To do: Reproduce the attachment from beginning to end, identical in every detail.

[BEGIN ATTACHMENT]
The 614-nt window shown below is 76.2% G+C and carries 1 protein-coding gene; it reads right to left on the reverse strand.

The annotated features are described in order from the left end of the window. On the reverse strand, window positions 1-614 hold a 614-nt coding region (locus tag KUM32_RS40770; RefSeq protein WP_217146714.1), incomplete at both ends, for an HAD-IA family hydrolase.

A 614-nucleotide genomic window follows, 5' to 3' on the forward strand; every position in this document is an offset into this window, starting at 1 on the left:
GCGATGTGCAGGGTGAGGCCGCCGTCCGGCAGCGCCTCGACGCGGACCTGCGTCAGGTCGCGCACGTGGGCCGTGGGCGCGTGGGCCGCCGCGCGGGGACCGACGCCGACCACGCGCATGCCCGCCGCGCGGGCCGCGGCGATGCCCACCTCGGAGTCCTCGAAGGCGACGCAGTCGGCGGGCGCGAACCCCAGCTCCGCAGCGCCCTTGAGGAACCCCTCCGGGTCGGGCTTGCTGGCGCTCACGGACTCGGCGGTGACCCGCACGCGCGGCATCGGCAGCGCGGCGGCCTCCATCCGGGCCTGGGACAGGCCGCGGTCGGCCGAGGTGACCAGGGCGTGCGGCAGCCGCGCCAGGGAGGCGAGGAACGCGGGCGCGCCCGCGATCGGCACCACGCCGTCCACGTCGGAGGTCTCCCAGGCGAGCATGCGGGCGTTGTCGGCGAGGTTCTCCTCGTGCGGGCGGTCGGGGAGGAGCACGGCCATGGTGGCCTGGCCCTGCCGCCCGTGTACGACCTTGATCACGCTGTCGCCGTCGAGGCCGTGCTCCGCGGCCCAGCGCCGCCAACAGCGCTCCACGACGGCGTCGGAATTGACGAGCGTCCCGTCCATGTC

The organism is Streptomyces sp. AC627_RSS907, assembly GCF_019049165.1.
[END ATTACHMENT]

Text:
The 614-nt window shown below is 76.2% G+C and carries 1 protein-coding gene; it reads right to left on the reverse strand.

The annotated features are described in order from the left end of the window. On the reverse strand, window positions 1-614 hold a 614-nt coding region (locus tag KUM32_RS40770; RefSeq protein WP_217146714.1), incomplete at both ends, for an HAD-IA family hydrolase.

A 614-nucleotide genomic window follows, 5' to 3' on the forward strand; every position in this document is an offset into this window, starting at 1 on the left:
GCGATGTGCAGGGTGAGGCCGCCGTCCGGCAGCGCCTCGACGCGGACCTGCGTCAGGTCGCGCACGTGGGCCGTGGGCGCGTGGGCCGCCGCGCGGGGACCGACGCCGACCACGCGCATGCCCGCCGCGCGGGCCGCGGCGATGCCCACCTCGGAGTCCTCGAAGGCGACGCAGTCGGCGGGCGCGAACCCCAGCTCCGCAGCGCCCTTGAGGAACCCCTCCGGGTCGGGCTTGCTGGCGCTCACGGACTCGGCGGTGACCCGCACGCGCGGCATCGGCAGCGCGGCGGCCTCCATCCGGGCCTGGGACAGGCCGCGGTCGGCCGAGGTGACCAGGGCGTGCGGCAGCCGCGCCAGGGAGGCGAGGAACGCGGGCGCGCCCGCGATCGGCACCACGCCGTCCACGTCGGAGGTCTCCCAGGCGAGCATGCGGGCGTTGTCGGCGAGGTTCTCCTCGTGCGGGCGGTCGGGGAGGAGCACGGCCATGGTGGCCTGGCCCTGCCGCCCGTGTACGACCTTGATCACGCTGTCGCCGTCGAGGCCGTGCTCCGCGGCCCAGCGCCGCCAACAGCGCTCCACGACGGCGTCGGAATTGACGAGCGTCCCGTCCATGTC

The organism is Streptomyces sp. AC627_RSS907, assembly GCF_019049165.1.